Saturday, March 9, 2013

Fourth Sunday in Lent

Today’s Scriptures: Lectionary selections from the Revised Common Lectionary Year C
Joshua 5:9-12
Psalm 32
2 Corinthians 5:16-21
Luke 15:1-3, 11-32
Today’s Reflection:
“We’ve always done it that way,” grates on my last nerve when I hear it come from someone resisting a change I am trying to make. Of course, when someone else is trying to make a change, I am just as likely to respond with, “If it ain’t broke, don’t fix it.” Change, especially a change of mind can be difficult. The passages for today focus on the change of heart and change of mind necessary to come into the right relationship with God. It is broke and we need to fix it.

In Joshua we find the Israelites celebrating Passover in the promised land after forty years of wandering in the desert. They were able to provide all the ingredients for the meal from the crops in the land and with that provision, the manna from God ceased. The relationship shifted from provider/sustainer and dependents back to God and followers – the relationship we continue to seek today.

The remaining passages all consider the idea of repentance and forgiveness. The psalmist rejoices in the relief of confession. After experiencing the weight of his transgressions, speaking of them to God removed that burden from him and he was able to resume worship again. While our guilt encourages us to hide our shortcomings, the relief of confessing the flaws takes away that guilt. Confession frees the heart to do its natural work: love.

In the 2 Corinthians passage we again see a change of heart and the way it impacts the individuals’ worldview. The believer no longer focuses on things with humanistic perspective but with the perspective of Christ through the Holy Spirit. The writer talks of everything old being made new and it is when views shift to an eternal lens rather than the temporal lens of our physical beings and the limited time we have with earthly life. While the key idea is that change in perspective, the passage states and reinforces that the change comes about because of the way our relationship with God works through Christ.  The idea of reconciliation, when looking at the primary dictionary definition of the word definitely gives one pause when considering it in a faithful way. The primary definition is to make someone accept something they do not want. Christ did not come to force anyone into belief. He simply did not operate in that way. Looking deeper into the origins of the word and the remaining definition, give us the meaning we see in this passage. The remaining definitions include, “win over to friendliness,” “to compose or settle (as in a disagreement),” and “to bring into agreement or harmony; to make compatible or consistent.” Christ’s ministry and our ministry through him does just that – it brings people into agreement or harmony and compatibility with God from the point of being separated from the Lord. When we are in agreement with God, then everything does change. Our bodies may remain in the same physical form, but the way we see everything is different.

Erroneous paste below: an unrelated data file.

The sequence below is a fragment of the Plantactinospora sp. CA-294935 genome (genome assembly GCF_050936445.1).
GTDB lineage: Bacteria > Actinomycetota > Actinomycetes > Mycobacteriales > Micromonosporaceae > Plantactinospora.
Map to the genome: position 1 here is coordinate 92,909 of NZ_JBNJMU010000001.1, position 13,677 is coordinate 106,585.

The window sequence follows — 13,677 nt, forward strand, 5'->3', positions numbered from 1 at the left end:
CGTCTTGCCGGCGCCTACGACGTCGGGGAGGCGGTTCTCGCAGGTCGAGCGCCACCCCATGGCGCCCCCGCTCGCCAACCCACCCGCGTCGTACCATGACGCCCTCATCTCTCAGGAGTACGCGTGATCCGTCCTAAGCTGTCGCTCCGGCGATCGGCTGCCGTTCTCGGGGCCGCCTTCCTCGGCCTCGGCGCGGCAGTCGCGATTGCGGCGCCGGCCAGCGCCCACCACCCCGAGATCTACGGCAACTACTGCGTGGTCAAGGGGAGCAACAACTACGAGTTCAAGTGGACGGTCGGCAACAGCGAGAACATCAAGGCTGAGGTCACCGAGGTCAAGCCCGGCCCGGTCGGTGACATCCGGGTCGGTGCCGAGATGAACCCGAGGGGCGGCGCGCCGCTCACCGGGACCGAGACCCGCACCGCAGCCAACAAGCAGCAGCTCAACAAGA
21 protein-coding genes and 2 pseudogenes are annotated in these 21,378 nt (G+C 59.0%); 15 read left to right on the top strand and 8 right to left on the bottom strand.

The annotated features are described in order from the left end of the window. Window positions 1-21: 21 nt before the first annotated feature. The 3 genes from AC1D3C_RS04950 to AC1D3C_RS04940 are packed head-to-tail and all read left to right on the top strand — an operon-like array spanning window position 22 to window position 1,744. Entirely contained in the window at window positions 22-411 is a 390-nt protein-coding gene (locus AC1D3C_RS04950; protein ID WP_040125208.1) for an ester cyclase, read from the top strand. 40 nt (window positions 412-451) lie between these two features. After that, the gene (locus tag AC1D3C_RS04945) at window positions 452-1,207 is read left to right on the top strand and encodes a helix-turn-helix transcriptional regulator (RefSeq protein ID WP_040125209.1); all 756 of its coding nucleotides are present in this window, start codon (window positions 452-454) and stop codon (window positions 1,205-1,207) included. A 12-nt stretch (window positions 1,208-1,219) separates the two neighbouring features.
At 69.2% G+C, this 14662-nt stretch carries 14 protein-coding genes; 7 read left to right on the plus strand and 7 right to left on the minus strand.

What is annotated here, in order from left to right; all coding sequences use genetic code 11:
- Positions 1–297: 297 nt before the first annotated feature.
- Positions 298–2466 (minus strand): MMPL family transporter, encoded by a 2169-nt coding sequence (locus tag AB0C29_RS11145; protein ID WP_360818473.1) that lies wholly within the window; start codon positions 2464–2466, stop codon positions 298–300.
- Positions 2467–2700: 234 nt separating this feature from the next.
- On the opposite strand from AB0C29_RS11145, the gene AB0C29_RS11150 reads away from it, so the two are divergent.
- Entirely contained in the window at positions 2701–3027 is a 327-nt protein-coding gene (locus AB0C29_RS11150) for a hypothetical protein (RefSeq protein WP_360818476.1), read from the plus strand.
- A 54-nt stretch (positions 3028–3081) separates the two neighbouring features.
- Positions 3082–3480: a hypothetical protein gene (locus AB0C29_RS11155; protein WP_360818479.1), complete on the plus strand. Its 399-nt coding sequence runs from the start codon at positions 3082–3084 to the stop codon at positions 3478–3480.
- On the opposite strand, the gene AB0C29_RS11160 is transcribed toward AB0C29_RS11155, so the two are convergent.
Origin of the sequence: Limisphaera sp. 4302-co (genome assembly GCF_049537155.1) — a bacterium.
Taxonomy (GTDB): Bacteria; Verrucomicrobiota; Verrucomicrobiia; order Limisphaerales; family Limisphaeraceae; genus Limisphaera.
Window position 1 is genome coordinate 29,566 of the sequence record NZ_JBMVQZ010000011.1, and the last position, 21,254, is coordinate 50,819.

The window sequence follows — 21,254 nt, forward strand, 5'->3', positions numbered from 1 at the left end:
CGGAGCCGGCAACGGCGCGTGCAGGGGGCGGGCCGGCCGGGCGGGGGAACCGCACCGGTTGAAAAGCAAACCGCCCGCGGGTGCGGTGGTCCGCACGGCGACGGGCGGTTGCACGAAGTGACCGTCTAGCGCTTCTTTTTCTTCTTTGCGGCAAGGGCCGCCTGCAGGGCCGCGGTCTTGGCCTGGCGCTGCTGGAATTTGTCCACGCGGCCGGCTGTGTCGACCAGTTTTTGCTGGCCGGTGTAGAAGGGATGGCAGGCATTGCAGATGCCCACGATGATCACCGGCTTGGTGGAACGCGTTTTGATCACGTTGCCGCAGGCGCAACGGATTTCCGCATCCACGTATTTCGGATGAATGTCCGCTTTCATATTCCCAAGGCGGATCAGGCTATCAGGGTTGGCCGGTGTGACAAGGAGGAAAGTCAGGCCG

Finally in Luke we read the often cited tale of the prodigal son. The story has been probed for years by likely every theologian to scan the book of Luke. The story has many layers of relationships and there are as many interpretations of who the players represent in the tale. One line in the entire story stands out: “But when he came to himself….” That moment was the moment of repentance, the moment of confession of his shortcomings (sins). In that moment everything changed. All that came before set it up. All that comes after makes us feel warm and fuzzy. He realized his failure before God, confessed, and changed his life.

The Jews experienced the same sensation when they came into the promised land and had their own food. The psalmist felt it when he confessed his sin. The writer of 2 Corinthians knew the feeling upon accepting Christ. We too can know that relief when we reconcile ourselves to God. This Lenten season as we experience our sacrifice and practice new spiritual habits we may feel like we are carrying the slop for the hogs, but as it brings us to the moment that brings us right with God, those buckets may instead become pots of gold: everything has become new!
Revised Common Lectionary Daily Readings, copyright © 2005 Consultation on Common Texts.